By Greg Manago, Creative Development and Production Lead / Executive Producer, Mindshare Content+ and Entertainment
It’s not all just fight scenes, brothels, and dragons: we’re here to unearth the marketing principles lurking in “Game of Thrones,” season five. Here’s what we took away from episode six, “Unbowed, Unbent, Unbroken.”
Well, at least Sansa and Ramsay’s wedding was at a nice, outdoor venue. This week’s episode of Game of Thrones brought us the Sand Snakes strutting their stuff, a look at where the Faceless Men store their many faces, Jaime and Bronn in their cos-play glory, a fascinating bit of trivia about Tyrion’s anatomy, and the return of the Queen of Thorns, Lady Olenna.
But underneath the action and the intrigue, this episode seemed to be about obsession, particularly obsession with a rival. And while plotting and scheming for vengeance is one of the cornerstones of a good drama, dealing with a rival brand on Madison Avenue isn’t as cut and dried.
We’ve all had clients who spend a lot of their time thinking about what a rival brand is doing, has done, or how they’ll react to a marketing initiative. Keeping tabs on the competition is definitely a good idea, but when that crosses over into an obsession, that’s an issue. This week in Dorne, Ellaria Sand let her obsession with the hated Lannisters drive her to an attempt on Princess Myrcella Baratheon’s life, despite the latter’s innocence. Luckily for Myrcella, the Sand Snakes don’t seem to be the fierce warriors we thought they would be; the three of them barely scratched Jaime and Bronn before Dornish palace security came in and broke up the fight.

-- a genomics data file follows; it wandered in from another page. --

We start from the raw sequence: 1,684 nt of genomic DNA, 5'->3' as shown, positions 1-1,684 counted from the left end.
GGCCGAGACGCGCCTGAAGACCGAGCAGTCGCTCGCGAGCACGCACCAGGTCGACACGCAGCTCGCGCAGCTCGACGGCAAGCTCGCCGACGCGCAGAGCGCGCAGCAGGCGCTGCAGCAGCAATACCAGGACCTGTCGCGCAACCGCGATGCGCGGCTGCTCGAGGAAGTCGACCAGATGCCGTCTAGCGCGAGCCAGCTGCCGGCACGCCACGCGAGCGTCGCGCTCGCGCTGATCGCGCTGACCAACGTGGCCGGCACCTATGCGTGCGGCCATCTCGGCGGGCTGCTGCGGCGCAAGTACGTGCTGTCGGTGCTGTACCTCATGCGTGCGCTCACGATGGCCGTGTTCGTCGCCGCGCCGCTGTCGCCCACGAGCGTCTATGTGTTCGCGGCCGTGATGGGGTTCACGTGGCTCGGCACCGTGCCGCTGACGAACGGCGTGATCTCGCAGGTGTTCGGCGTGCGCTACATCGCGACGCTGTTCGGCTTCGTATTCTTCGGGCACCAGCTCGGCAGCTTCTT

Ellaria wants to see the realm thrust into war (and Myrcella dead) in reaction to Prince Oberyn’s death last season at the hands of the Mountain. But her obsession and subsequent reactionary moves led to her arrest instead.
Marketers spend a lot of time thinking about the competition. But letting a rival’s actions dictate your big picture decision-making is never a good idea. Often times, doing so can lead to the wrong strategic decision. CMOs may not end up in chains as a result, but the wrong plan can lead to bad results for the brand, which in some ways can be worse.
That said, the right reaction to a rival at the right time can be a boon to your business. That brings us to Sansa Stark. While her wedding night with Ramsay was absolutely awful, earlier in the episode, she had a nice adaptive moment that marketers can learn from.
When Ramsay sent his lover, kennel cleaner Myranda, to bathe Sansa in preparation for her wedding day, Myranda used the occasion to not so subtly threaten Sansa with stories of Ramsay’s other former lovers and their tragic demises. But Sansa wasn’t taking it; she figured out that Myranda was obviously in love with Ramsay and gave her a warning of her own: “I am Sansa Stark of Winterfell, this is my home and you cannot frighten me.” It was a nice drop-the-mic moment for Sansa, and a reminder that with the right adaptive response (and without obsessing over your competition), you can send a message to both rivals and consumers at once.
Of course, throwing some shade on the castle dog walker isn’t the same thing as crafting a great piece of content in real time. The latter requires an integrated team, great strategic thinking, and a production methodology that can do high quality work quickly. But when it all comes together, that kind of work can be very rewarding.
It seems like the Tyrells need an adaptive response now that both Loras and Maergery have been imprisoned by the Faith Militant. Perhaps the war rooms of Madison Avenue can convene to offer some help to Lady Olenna, but she’ll likely need something a little more powerful than a content strategy and an Instagram video to get out of this one.